A laborious process? Sure. A lot of effort for something gone in a couple of bites? Of course. But it’s done with such skill and wit you can’t help but smile as you spread the pâté-like texture over the toast and that concentrated essence of tomato hits you squarely in the chops.
Next, a startling thing: an unidentifiable lozenge, as dark and mysterious as Kubrick’s obelisk. Under the lights it looks jet black. Something coaxed for hours until the collagen collapses, surely. Osso bucco? Some long-braised ox cheek, perhaps? It’s definitely meaty, isn’t it..?
It’s cauliflower. ‘Millenarian Cauliflower’, cooked for precisely one thousand minutes at a steady 72°, they explain. Time and patience. From hours twelve to fourteen the cauliflower starts to brown, then the final two hour stretch accelerates the transformation and the enzymes rapidly force the change from brown to black.
It’s a remarkable thing, with an unexpectedly intense nuttiness, a profound umami which forces you to reassess your opinion of the potential of the vegetable. It tugs at your memory for days and weeks after, a startling reinvention revealing unsuspected depths.
And if you’re keeping score, we haven’t hit the mains yet.
The lobster comes with a boldly flavoured bisque, so muscular and evocative you can almost hear the scuttle of pincers. The textures are accomplished, the meat sweet and teamed with the earthier tastes of carrot and truffle. It’s beautifully presented and my companion’s favourite dish of the night.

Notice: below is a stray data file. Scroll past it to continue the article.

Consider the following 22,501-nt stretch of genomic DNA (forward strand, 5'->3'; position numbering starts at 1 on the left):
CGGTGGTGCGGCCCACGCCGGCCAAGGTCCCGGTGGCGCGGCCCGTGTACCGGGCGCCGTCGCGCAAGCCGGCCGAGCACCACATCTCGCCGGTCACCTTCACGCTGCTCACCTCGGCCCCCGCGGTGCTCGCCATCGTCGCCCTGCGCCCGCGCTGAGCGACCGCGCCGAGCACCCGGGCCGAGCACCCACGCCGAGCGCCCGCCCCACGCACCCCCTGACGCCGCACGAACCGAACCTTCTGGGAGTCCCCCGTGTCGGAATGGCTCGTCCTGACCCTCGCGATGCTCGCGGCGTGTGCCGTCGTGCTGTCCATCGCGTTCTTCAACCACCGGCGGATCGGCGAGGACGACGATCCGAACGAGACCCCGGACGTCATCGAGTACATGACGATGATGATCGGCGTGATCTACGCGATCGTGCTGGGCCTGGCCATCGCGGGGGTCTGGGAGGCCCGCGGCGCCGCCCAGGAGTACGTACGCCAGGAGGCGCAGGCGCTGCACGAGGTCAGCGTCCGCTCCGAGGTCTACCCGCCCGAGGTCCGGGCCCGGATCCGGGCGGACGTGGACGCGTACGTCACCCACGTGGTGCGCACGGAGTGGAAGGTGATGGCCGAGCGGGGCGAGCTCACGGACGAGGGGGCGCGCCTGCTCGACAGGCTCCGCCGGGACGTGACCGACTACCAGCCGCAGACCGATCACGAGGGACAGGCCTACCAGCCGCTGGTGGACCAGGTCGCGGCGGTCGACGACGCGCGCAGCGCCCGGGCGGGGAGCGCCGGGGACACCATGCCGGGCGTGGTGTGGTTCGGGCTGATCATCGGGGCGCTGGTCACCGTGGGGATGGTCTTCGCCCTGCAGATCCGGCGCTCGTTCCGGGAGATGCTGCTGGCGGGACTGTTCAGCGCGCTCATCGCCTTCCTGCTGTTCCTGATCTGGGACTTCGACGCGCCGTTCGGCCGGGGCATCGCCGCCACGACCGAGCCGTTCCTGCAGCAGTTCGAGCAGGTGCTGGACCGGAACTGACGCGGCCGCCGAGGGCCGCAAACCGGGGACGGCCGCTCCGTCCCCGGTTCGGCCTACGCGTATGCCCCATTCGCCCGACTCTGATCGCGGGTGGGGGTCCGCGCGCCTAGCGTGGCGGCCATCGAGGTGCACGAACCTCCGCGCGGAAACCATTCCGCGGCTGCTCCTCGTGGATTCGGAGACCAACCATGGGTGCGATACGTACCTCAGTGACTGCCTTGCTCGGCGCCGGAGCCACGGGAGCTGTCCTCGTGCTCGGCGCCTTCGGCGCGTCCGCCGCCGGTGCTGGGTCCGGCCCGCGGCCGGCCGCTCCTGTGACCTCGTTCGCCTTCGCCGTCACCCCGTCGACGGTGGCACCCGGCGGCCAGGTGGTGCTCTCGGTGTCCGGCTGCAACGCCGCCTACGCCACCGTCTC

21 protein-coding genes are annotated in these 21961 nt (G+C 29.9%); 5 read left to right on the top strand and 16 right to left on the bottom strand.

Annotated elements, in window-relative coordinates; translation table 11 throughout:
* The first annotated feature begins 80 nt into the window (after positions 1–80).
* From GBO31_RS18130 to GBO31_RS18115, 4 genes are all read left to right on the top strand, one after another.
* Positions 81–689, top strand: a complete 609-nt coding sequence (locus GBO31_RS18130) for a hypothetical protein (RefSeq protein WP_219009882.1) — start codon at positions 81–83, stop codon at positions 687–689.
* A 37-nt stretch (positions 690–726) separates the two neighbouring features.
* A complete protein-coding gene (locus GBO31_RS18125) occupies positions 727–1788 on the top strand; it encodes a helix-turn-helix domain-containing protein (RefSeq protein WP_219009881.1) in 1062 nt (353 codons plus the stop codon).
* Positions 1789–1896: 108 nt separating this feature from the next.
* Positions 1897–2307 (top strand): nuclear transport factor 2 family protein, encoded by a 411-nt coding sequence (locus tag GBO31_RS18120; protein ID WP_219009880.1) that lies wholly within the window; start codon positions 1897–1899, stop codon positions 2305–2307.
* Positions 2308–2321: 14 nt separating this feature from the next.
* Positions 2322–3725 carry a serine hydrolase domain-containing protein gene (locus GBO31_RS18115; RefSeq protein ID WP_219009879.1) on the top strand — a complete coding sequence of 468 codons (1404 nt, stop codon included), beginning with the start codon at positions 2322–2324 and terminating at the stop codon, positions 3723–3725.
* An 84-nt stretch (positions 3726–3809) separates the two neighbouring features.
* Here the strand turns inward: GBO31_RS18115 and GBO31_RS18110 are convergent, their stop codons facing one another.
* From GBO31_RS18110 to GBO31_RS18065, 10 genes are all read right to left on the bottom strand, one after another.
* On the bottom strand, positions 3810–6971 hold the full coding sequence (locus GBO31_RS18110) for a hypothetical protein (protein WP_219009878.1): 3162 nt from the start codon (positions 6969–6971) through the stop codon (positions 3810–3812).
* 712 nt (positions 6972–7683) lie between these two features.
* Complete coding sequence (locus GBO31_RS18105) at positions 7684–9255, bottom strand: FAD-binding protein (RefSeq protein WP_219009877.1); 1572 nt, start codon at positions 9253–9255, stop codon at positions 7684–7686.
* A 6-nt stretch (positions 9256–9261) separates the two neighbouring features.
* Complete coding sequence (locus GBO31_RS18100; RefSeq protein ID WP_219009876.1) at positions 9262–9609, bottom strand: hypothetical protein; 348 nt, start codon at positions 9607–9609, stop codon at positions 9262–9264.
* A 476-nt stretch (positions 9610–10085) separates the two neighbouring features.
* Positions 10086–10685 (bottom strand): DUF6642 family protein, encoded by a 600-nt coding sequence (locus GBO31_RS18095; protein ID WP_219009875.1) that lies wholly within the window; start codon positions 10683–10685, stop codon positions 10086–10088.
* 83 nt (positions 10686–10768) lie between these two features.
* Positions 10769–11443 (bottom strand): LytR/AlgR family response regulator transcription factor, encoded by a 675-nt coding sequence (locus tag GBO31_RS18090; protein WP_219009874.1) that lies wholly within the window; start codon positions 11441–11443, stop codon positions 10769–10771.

As the meal goes on- and with this food and the right company, these three and a half hours pass far too quickly- we can’t help but notice the conspiratorial smile of staff as they clear between courses. It makes sense. They have welcomed us here and now we share their secret.
When Is An Egg Not An Egg? When it’s Uovo 55, the three numbers referring to the weight, cooking temperature and calorific content of the egg yolk.
The white is a scallop formed into egg shape, moulded around a barely-set yolk. There’s a lot going on here: the sweet Scottish shellfish taking center stage, with the warm, creamy ooze of the yolk and a tart wasabi vinaigrette playing their part alongside a little bowl of scallop noodles in a limpid oyster dashi broth.
It’s all topped with Oscietra caviar- this is not a dish which is bashful about flaunting its wares. The visual sleight of hand is impressive, an audacious bit of visual trickery, a deliberate attempt to confuse you. I’d call the whole thing a red herring if there wasn’t already enough to scramble your brain. Or egg.
Ironically we find ourselves missing the matchless simplicity of pan, scallop and foaming butter. And yet it’s a skilful, memorable dish and I would happily eat it again and again to focus less on the element of surprise, than the interplay of sour and sweet and salt.
It’s followed by a smoky baby aubergine with a rugged tomato sauce, cocooned in tagliolini: an elegant, refined take on the classic parmigiana.
And then, my favourite of the night.